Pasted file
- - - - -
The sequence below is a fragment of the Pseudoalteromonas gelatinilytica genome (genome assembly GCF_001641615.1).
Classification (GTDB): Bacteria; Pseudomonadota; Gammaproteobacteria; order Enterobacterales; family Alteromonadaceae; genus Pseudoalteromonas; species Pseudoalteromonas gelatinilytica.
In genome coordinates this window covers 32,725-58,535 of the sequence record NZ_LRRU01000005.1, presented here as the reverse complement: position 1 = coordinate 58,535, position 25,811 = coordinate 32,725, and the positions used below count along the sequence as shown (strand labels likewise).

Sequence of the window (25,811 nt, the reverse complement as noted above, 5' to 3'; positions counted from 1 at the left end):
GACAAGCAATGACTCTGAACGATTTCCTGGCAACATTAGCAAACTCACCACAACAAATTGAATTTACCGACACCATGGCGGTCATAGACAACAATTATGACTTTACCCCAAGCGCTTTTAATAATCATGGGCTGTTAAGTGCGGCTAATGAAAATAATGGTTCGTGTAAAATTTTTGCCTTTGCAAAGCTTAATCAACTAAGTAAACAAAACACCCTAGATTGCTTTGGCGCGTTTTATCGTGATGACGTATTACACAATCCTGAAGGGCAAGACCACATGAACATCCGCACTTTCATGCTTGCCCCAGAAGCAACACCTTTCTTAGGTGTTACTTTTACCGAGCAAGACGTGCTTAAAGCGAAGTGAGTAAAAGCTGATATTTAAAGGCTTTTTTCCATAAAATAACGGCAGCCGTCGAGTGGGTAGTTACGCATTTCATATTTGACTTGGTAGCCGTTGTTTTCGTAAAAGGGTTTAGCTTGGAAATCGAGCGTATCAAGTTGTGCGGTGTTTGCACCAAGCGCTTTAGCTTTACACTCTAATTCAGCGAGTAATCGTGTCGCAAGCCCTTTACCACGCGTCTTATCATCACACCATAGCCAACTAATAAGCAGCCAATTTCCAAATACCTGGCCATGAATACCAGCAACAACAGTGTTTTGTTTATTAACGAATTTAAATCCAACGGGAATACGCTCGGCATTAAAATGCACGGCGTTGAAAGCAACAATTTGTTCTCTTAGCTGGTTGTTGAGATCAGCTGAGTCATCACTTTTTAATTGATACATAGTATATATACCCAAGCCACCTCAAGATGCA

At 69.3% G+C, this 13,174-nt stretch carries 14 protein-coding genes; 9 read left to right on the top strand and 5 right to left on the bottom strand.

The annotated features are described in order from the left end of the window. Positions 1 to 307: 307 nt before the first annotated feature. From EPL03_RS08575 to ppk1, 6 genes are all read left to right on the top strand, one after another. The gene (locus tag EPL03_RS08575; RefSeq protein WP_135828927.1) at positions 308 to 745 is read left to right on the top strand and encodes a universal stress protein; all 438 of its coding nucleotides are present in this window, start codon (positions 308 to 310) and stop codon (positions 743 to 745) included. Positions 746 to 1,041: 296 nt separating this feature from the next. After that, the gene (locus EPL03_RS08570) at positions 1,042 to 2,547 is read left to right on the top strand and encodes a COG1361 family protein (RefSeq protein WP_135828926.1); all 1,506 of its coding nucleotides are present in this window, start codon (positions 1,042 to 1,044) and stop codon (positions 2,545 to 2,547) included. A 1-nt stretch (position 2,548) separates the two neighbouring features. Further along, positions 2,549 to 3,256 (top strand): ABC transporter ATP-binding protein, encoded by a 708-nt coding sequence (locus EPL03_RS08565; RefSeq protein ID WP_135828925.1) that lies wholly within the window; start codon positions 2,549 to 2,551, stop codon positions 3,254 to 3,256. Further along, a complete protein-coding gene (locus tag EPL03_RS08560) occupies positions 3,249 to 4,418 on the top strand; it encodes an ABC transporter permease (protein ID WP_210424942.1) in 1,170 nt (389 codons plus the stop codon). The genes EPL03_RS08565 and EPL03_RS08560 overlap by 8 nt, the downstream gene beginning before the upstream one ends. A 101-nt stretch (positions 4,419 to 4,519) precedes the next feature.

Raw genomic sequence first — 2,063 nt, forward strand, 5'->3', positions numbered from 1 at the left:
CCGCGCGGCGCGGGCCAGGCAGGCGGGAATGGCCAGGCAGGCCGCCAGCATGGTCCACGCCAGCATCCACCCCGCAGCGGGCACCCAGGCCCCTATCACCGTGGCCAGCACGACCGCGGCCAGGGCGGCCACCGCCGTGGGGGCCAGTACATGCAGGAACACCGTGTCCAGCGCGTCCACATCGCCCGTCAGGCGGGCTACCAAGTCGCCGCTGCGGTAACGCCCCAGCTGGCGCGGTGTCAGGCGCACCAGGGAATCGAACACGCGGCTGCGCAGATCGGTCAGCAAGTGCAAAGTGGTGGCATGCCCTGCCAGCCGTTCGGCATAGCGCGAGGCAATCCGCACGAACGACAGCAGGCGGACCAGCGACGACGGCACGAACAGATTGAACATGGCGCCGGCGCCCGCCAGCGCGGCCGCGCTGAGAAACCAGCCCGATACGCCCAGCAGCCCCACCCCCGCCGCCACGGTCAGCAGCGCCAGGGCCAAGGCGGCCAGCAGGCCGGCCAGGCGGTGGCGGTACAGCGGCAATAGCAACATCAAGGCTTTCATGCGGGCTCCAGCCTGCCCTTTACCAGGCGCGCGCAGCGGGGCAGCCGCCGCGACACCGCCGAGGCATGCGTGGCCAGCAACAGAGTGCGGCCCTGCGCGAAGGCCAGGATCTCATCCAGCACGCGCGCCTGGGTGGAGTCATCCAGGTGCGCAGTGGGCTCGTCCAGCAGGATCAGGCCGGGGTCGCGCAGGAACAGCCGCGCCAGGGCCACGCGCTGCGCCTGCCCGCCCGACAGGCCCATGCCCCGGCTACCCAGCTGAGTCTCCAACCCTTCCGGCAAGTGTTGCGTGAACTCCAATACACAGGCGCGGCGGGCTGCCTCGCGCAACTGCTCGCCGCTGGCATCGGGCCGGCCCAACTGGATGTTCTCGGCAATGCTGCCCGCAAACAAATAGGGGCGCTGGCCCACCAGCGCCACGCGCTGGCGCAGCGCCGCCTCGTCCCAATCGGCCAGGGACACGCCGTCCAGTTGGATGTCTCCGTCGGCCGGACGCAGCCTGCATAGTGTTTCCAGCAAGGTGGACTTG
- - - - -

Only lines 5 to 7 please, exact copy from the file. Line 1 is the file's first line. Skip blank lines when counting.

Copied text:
GACAAGCAATGACTCTGAACGATTTCCTGGCAACATTAGCAAACTCACCACAACAAATTGAATTTACCGACACCATGGCGGTCATAGACAACAATTATGACTTTACCCCAAGCGCTTTTAATAATCATGGGCTGTTAAGTGCGGCTAATGAAAATAATGGTTCGTGTAAAATTTTTGCCTTTGCAAAGCTTAATCAACTAAGTAAACAAAACACCCTAGATTGCTTTGGCGCGTTTTATCGTGATGACGTATTACACAATCCTGAAGGGCAAGACCACATGAACATCCGCACTTTCATGCTTGCCCCAGAAGCAACACCTTTCTTAGGTGTTACTTTTACCGAGCAAGACGTGCTTAAAGCGAAGTGAGTAAAAGCTGATATTTAAAGGCTTTTTTCCATAAAATAACGGCAGCCGTCGAGTGGGTAGTTACGCATTTCATATTTGACTTGGTAGCCGTTGTTTTCGTAAAAGGGTTTAGCTTGGAAATCGAGCGTATCAAGTTGTGCGGTGTTTGCACCAAGCGCTTTAGCTTTACACTCTAATTCAGCGAGTAATCGTGTCGCAAGCCCTTTACCACGCGTCTTATCATCACACCATAGCCAACTAATAAGCAGCCAATTTCCAAATACCTGGCCATGAATACCAGCAACAACAGTGTTTTGTTTATTAACGAATTTAAATCCAACGGGAATACGCTCGGCATTAAAATGCACGGCGTTGAAAGCAACAATTTGTTCTCTTAGCTGGTTGTTGAGATCAGCTGAGTCATCACTTTTTAATTGATACATAGTATATATACCCAAGCCACCTCAAGATGCA

At 69.3% G+C, this 13,174-nt stretch carries 14 protein-coding genes; 9 read left to right on the top strand and 5 right to left on the bottom strand.

The annotated features are described in order from the left end of the window. Positions 1 to 307: 307 nt before the first annotated feature. From EPL03_RS08575 to ppk1, 6 genes are all read left to right on the top strand, one after another. The gene (locus tag EPL03_RS08575; RefSeq protein WP_135828927.1) at positions 308 to 745 is read left to right on the top strand and encodes a universal stress protein; all 438 of its coding nucleotides are present in this window, start codon (positions 308 to 310) and stop codon (positions 743 to 745) included. Positions 746 to 1,041: 296 nt separating this feature from the next. After that, the gene (locus EPL03_RS08570) at positions 1,042 to 2,547 is read left to right on the top strand and encodes a COG1361 family protein (RefSeq protein WP_135828926.1); all 1,506 of its coding nucleotides are present in this window, start codon (positions 1,042 to 1,044) and stop codon (positions 2,545 to 2,547) included. A 1-nt stretch (position 2,548) separates the two neighbouring features. Further along, positions 2,549 to 3,256 (top strand): ABC transporter ATP-binding protein, encoded by a 708-nt coding sequence (locus EPL03_RS08565; RefSeq protein ID WP_135828925.1) that lies wholly within the window; start codon positions 2,549 to 2,551, stop codon positions 3,254 to 3,256. Further along, a complete protein-coding gene (locus tag EPL03_RS08560) occupies positions 3,249 to 4,418 on the top strand; it encodes an ABC transporter permease (protein ID WP_210424942.1) in 1,170 nt (389 codons plus the stop codon). The genes EPL03_RS08565 and EPL03_RS08560 overlap by 8 nt, the downstream gene beginning before the upstream one ends. A 101-nt stretch (positions 4,419 to 4,519) precedes the next feature.